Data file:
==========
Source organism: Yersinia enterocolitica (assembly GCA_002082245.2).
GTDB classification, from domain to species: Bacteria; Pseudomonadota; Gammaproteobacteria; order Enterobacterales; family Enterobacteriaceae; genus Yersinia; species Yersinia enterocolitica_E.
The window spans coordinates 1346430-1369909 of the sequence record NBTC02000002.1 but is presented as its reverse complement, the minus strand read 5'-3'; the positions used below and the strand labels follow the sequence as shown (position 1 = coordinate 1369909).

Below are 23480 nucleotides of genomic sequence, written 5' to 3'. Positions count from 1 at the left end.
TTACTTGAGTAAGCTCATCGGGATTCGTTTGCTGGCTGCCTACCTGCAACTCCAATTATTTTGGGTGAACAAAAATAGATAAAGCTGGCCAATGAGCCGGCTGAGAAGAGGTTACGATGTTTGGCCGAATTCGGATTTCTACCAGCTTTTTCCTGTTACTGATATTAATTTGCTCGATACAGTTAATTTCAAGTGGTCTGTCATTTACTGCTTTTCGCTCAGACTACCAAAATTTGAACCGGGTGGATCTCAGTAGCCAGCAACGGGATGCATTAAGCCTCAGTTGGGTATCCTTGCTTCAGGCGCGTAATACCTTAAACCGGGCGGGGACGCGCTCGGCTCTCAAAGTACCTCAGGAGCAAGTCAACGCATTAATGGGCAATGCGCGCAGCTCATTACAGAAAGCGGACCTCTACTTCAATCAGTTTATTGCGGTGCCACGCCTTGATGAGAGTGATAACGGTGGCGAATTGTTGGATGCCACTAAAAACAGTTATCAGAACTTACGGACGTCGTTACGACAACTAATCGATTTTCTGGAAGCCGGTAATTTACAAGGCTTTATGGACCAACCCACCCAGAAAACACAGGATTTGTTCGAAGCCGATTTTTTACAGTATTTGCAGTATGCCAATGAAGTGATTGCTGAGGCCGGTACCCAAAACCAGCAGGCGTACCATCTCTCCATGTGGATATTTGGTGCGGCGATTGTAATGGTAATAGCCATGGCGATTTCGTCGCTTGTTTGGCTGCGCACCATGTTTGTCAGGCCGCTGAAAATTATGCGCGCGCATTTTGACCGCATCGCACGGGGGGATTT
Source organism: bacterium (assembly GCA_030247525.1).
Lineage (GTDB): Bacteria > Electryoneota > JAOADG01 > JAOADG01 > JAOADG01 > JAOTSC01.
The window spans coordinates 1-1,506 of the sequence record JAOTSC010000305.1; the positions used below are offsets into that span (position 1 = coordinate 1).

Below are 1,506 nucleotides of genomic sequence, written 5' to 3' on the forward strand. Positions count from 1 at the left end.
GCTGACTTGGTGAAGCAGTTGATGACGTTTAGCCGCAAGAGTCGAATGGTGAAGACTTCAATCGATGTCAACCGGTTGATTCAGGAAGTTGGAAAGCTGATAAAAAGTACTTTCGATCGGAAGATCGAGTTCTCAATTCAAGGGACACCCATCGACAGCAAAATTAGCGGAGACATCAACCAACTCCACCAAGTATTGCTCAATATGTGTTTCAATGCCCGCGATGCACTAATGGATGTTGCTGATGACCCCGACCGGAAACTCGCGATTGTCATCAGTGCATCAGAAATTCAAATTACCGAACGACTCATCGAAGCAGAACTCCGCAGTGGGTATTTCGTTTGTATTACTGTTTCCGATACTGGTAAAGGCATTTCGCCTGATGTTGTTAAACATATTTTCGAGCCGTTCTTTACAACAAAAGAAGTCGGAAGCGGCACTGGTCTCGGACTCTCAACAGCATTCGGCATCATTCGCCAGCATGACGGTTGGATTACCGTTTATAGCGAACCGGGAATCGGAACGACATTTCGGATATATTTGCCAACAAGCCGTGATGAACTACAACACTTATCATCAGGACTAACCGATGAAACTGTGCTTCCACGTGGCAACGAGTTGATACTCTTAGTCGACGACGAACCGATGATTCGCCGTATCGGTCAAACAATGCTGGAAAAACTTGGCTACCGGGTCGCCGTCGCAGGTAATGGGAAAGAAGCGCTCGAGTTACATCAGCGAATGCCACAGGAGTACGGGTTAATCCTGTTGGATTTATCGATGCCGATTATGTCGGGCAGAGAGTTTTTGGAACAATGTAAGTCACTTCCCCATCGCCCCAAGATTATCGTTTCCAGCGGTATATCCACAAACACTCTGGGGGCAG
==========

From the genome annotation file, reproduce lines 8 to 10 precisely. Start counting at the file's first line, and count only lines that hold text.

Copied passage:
The window spans coordinates 1-1,506 of the sequence record JAOTSC010000305.1; the positions used below are offsets into that span (position 1 = coordinate 1).

Below are 1,506 nucleotides of genomic sequence, written 5' to 3' on the forward strand. Positions count from 1 at the left end.
GCTGACTTGGTGAAGCAGTTGATGACGTTTAGCCGCAAGAGTCGAATGGTGAAGACTTCAATCGATGTCAACCGGTTGATTCAGGAAGTTGGAAAGCTGATAAAAAGTACTTTCGATCGGAAGATCGAGTTCTCAATTCAAGGGACACCCATCGACAGCAAAATTAGCGGAGACATCAACCAACTCCACCAAGTATTGCTCAATATGTGTTTCAATGCCCGCGATGCACTAATGGATGTTGCTGATGACCCCGACCGGAAACTCGCGATTGTCATCAGTGCATCAGAAATTCAAATTACCGAACGACTCATCGAAGCAGAACTCCGCAGTGGGTATTTCGTTTGTATTACTGTTTCCGATACTGGTAAAGGCATTTCGCCTGATGTTGTTAAACATATTTTCGAGCCGTTCTTTACAACAAAAGAAGTCGGAAGCGGCACTGGTCTCGGACTCTCAACAGCATTCGGCATCATTCGCCAGCATGACGGTTGGATTACCGTTTATAGCGAACCGGGAATCGGAACGACATTTCGGATATATTTGCCAACAAGCCGTGATGAACTACAACACTTATCATCAGGACTAACCGATGAAACTGTGCTTCCACGTGGCAACGAGTTGATACTCTTAGTCGACGACGAACCGATGATTCGCCGTATCGGTCAAACAATGCTGGAAAAACTTGGCTACCGGGTCGCCGTCGCAGGTAATGGGAAAGAAGCGCTCGAGTTACATCAGCGAATGCCACAGGAGTACGGGTTAATCCTGTTGGATTTATCGATGCCGATTATGTCGGGCAGAGAGTTTTTGGAACAATGTAAGTCACTTCCCCATCGCCCCAAGATTATCGTTTCCAGCGGTATATCCACAAACACTCTGGGGGCAG